Saturday, August 19, 2006

The Plutocrats

Iraq. Lebanon. Illegal Wiretaps. Corrupt officials. The mess left over from Katrina. The ongoing mess that is the Mexican elections. And what are we talking about today in the blogosphere?

Whether Pluto is a planet or not. Passionate discussions on the matter are here, here, here, and a real good summary of the entire huggamugga here.

Jeez, we're such geeks.

Here's the deal. The International Astronomical Union (IAU) is trying to define what a planet is. That should be simple, right? A planet is an object that goes around a sun. Unless its another star. Or an asteroid. Or a comet. Or a moon that's going around a planet that's going around the sun.

Hmm. OK, it's not so simple. And to my mind the question is one of those mug's games, one of those situations which divides the knowledgeable and holds them up to ridicule by the ignorant. I mean - scientists! - they can't even figure out what a planet is!

But they walked into this mess, and now they're going to have to use their big juicy scientist minds to get themselves out.

The problem is Pluto. Discovered in 1930, its always been the oddball world. An inclined eliptic (about 11 degrees off the sun's equator). Smaller than Mercury. Orbit that takes it within Neptune's. Very different than the gas giants immediately sunward. Its always been the asterisk in our cosmology, the strike-crippled 1994 baseball season of astronomy. Various folk have suggested it was a runaway moon, but it was let into the solar family, the runt of the litter, and it drew a pleasing coda to the entire nine bodies.

Except it didn't. We have been dealing with an increasing number of 10th planets over the years, usually heralded with a Page 4 announcement and then forgotten about until someone discovers a NEW 10th planet. Xena (UB313, also called Lila), Orcus, Sedna, Quaoar, Santa (EL61), and Easterbunny (FY9). And they're allowed to count, since, after all, we let Pluto in. Why not let them in?

So what is a planet anyway?

The scientists of the IAU get to wrestle with this while the rest of us make cheap jokes at their expense. After a lot of deliberation, here's what they proposed:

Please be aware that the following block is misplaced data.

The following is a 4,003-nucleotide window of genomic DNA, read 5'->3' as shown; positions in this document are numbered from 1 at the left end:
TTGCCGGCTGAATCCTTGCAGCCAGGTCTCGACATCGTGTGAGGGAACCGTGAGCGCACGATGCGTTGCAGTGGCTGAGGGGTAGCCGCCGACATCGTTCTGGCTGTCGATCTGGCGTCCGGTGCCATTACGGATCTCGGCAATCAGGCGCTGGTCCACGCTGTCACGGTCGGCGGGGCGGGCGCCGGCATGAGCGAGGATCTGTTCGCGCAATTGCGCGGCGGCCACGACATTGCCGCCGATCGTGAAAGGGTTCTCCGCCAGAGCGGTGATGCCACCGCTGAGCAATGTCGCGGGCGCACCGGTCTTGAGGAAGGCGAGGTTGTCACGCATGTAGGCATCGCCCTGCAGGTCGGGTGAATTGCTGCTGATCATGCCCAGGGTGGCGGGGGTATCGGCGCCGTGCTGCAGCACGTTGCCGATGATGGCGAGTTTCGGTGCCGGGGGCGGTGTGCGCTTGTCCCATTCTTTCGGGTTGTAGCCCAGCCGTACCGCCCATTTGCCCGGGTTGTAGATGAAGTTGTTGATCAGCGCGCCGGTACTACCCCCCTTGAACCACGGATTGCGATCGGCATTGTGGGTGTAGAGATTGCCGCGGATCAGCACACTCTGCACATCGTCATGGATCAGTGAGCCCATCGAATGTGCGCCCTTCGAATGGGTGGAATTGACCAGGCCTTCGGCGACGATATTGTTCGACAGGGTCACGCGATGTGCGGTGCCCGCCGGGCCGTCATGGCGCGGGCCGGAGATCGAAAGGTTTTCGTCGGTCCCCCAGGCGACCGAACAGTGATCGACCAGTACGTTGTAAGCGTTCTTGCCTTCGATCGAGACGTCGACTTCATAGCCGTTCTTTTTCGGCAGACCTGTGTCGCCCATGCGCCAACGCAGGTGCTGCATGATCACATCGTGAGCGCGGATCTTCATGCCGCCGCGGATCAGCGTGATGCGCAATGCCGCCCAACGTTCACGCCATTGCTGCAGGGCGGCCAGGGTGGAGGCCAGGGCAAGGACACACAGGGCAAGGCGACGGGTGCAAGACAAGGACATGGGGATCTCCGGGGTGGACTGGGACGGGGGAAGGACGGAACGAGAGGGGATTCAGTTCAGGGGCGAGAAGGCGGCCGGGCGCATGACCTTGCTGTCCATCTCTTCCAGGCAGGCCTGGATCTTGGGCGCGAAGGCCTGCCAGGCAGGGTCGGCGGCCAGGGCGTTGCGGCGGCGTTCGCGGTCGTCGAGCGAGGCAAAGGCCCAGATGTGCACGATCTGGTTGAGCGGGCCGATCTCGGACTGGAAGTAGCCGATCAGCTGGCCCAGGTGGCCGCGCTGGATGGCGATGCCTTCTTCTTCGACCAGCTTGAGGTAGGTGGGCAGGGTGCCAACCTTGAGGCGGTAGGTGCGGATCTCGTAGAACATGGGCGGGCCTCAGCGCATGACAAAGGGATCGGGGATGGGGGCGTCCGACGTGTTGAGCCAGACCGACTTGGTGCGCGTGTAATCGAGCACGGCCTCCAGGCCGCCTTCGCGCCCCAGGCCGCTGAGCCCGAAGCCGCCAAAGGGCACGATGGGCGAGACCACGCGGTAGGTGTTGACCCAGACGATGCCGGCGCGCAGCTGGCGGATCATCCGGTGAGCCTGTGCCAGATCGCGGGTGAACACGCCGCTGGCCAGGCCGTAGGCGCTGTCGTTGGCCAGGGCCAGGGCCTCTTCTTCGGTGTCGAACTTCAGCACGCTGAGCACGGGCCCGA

A planet is a celestial body that (a) has sufficient mass for its self-gravity to overcome rigid body forces so that it assumes a hydrostatic equilibrium (nearly round) shape, and (b) is in orbit around a star, and is neither a star nor a satellite of a planet.

Ok, that sounds good, but it lets in not only Pluto, but Xena/Lila (which is larger than Pluto after all), and the asteroid Ceres (which is a roundish spheroid) and even Charon, Pluto's major moon, which fails the satellite test (the balancing point between the two gravitational wells is between the planets, which makes it a double-planet, as opposed to the Earth-Moon combo, where the balancing point is still beneath the Earth's surface).

So suddenly we have the door swung wide and have 12 planets, two of which orbit each other, one of which shares a region of space with a lot of other, smaller, objects, and we have more knocking on the door every year. If Ceres is in, why not Vesta? Or Pallas? Or even Chiron?

But by the same token kicking Pluto out of the brotherhood doesn't seem right - its like disowning a baby brother because it turns out the adoption papers were botched. Similarly, rejiggering the rules feels weird in that it will sudden "make" Ceres a planet, and grants the late-comer Charon equal billing with its longer-known sibling.

And I'll admit I don't have a good handle on all this - I was thinking of confining the planetary definition to a roughly circular orbit, but that makes Quaoar more of a planet than Pluto/Charon (but knocks out the almost cometary Sedna). And the same for orbital inclination - Ceres is a bit more in the eliptical plane than Pluto/Charon is.

But all this point out the danger of science - it wants to be precise and accurate in a world that is sloppy and unapoligetic. The end result is that the IAU will provide a definition, take some hits and most of the rest of us will deal with nine planets, just like most of us still think of atoms a little tiny solar systems.

And of course, we're just going to discover another jovian gas giant out there in the Kuiper Belt, and suddenly everything is going get knocked around again.

(Apologies in all this to Shelly in Seattle, the Monkey King, Ironymaiden, Oni Anne and Sigtrent, who had to hear some of this already over brunch)

[And the ghost of Dave Bowman passed over this blog and stated "My god, its full of links"]

More later,